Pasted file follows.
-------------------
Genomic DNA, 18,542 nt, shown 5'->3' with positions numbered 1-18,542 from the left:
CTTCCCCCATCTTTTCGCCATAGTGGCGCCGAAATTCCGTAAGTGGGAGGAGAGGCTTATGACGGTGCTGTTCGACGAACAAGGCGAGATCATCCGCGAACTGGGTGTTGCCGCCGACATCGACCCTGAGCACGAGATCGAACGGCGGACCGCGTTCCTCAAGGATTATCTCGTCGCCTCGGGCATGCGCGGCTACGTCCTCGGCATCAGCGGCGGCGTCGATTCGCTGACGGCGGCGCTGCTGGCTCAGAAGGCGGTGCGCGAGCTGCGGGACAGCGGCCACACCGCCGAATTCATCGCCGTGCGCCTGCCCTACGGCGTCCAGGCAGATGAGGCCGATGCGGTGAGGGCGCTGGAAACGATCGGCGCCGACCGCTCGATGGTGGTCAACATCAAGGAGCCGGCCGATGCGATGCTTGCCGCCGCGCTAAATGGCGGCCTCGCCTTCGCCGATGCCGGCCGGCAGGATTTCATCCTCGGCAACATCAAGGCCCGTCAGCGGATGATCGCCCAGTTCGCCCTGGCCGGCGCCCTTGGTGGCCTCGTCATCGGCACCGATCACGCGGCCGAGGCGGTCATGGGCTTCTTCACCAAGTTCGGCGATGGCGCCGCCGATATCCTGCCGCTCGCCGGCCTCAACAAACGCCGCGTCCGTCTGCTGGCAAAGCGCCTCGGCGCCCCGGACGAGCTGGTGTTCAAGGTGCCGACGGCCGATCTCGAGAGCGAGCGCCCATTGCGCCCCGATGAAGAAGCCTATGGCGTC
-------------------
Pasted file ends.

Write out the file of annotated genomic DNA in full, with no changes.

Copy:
Genomic DNA, 18,542 nt, shown 5'->3' with positions numbered 1-18,542 from the left:
CTTCCCCCATCTTTTCGCCATAGTGGCGCCGAAATTCCGTAAGTGGGAGGAGAGGCTTATGACGGTGCTGTTCGACGAACAAGGCGAGATCATCCGCGAACTGGGTGTTGCCGCCGACATCGACCCTGAGCACGAGATCGAACGGCGGACCGCGTTCCTCAAGGATTATCTCGTCGCCTCGGGCATGCGCGGCTACGTCCTCGGCATCAGCGGCGGCGTCGATTCGCTGACGGCGGCGCTGCTGGCTCAGAAGGCGGTGCGCGAGCTGCGGGACAGCGGCCACACCGCCGAATTCATCGCCGTGCGCCTGCCCTACGGCGTCCAGGCAGATGAGGCCGATGCGGTGAGGGCGCTGGAAACGATCGGCGCCGACCGCTCGATGGTGGTCAACATCAAGGAGCCGGCCGATGCGATGCTTGCCGCCGCGCTAAATGGCGGCCTCGCCTTCGCCGATGCCGGCCGGCAGGATTTCATCCTCGGCAACATCAAGGCCCGTCAGCGGATGATCGCCCAGTTCGCCCTGGCCGGCGCCCTTGGTGGCCTCGTCATCGGCACCGATCACGCGGCCGAGGCGGTCATGGGCTTCTTCACCAAGTTCGGCGATGGCGCCGCCGATATCCTGCCGCTCGCCGGCCTCAACAAACGCCGCGTCCGTCTGCTGGCAAAGCGCCTCGGCGCCCCGGACGAGCTGGTGTTCAAGGTGCCGACGGCCGATCTCGAGAGCGAGCGCCCATTGCGCCCCGATGAAGAAGCCTATGGCGTC